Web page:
An endowed professorship is quite an honor for academic faculty members, conferring a measure of prestige and distinction upon its holder. But the funding that comes along with the enhanced title can yield benefits that extend to graduate students, undergraduates, and even entire schools.
The Callahan Faculty Scholar Endowment Fund, established in 2011 by Darry Callahan ('64 B.S., Chemical Engineering) and his wife Betty, has provided several new faculty in chemical engineering with additional unrestricted funds to use during their initial appointment at Oregon State.
Kelsey Stoerzinger, assistant professor and the 2018-19 Callahan Faculty Scholar in Chemical Engineering, is using the funds to support two doctoral students working in her lab over the summer.
“Supporting students is a very productive use of endowment dollars,” Stoerzinger said. “It keeps their dissertation projects on track, enabling them to finish in a reasonable time. By employing them as graduate research assistants and covering tuition, this funding supports their studies and furthers the overall research efforts.”
Stoerzinger, whose expertise is in catalysis, has a passion for renewable energy. Much of her own research looks at ways to transform molecules from waste into useful fuels, feedstocks, and recovered resources. The catalytic materials that Stoerzinger works with include thin-layer films and metal oxides. Creating these materials and characterizing their functionality requires the use of advanced instruments and techniques not available at Oregon State.
Working over the summer, graduate students in Stoerzinger’s lab have traveled to Washington to use a pulsed laser deposition system at Pacific Northwest National Laboratory, and to California to use the Advanced Light Source at Lawrence Berkeley National Laboratory. Stoerzinger says these trips have produced benefits that go far beyond her own research program.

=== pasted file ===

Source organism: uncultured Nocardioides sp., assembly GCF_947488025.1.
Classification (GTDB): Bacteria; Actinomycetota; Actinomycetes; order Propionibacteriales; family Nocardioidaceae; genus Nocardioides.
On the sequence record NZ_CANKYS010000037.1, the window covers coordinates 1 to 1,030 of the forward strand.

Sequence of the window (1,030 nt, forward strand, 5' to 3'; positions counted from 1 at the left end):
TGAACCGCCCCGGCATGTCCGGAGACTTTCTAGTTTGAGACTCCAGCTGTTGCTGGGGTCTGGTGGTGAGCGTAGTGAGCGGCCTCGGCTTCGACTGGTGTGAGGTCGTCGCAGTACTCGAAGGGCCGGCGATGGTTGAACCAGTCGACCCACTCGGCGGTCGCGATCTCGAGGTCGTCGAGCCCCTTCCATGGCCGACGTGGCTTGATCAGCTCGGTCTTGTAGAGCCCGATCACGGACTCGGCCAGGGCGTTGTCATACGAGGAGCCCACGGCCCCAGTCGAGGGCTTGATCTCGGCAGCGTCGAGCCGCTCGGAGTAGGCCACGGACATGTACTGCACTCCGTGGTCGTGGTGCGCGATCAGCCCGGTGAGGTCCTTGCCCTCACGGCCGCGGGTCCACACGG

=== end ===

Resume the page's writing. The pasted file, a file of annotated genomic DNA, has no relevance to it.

“Having hands-on access to this equipment and interaction with our colleagues at the national labs is a tremendous enhancement to the graduate educational experience,” Stoerzinger said. “Travel to remote facilities is much easier to arrange during the summer months, so there is a huge advantage in having research funding that extends beyond the academic year.”
The ripple effects from that funding can extend to undergraduates, even high school students. Stoerzinger’s students have mentored undergraduates through the Johnson Scholars program, and high school students visiting campus as part of the Summer Experience in Science and Engineering for Youth.
For the School of Chemical, Biological, and Environmental Engineering, the Callahan funding provided an extra bargaining chip that helped the school recruit Stoerzinger to Oregon State.
“Having year-round support for my students was really important to me,” Stoerzinger said. “The Callahan professorship bridged the gap between what the school was able to offer in startup funding, and the competitive offer that I ultimately accepted.”
School head Gregory S. Herman, James and Shirley Kuse Chair in Chemical Engineering, says he would like to develop more endowed professorships at CBEE.
“Endowed professorships like the Callahan Faculty Scholar in Chemical Engineering are crucial to our ability to recruit and retain highly competitive academic talent,” Herman said. “The funding provided by these endowments translates into extraordinary opportunities for our students. I want to us to be able to offer those opportunities to even more students.”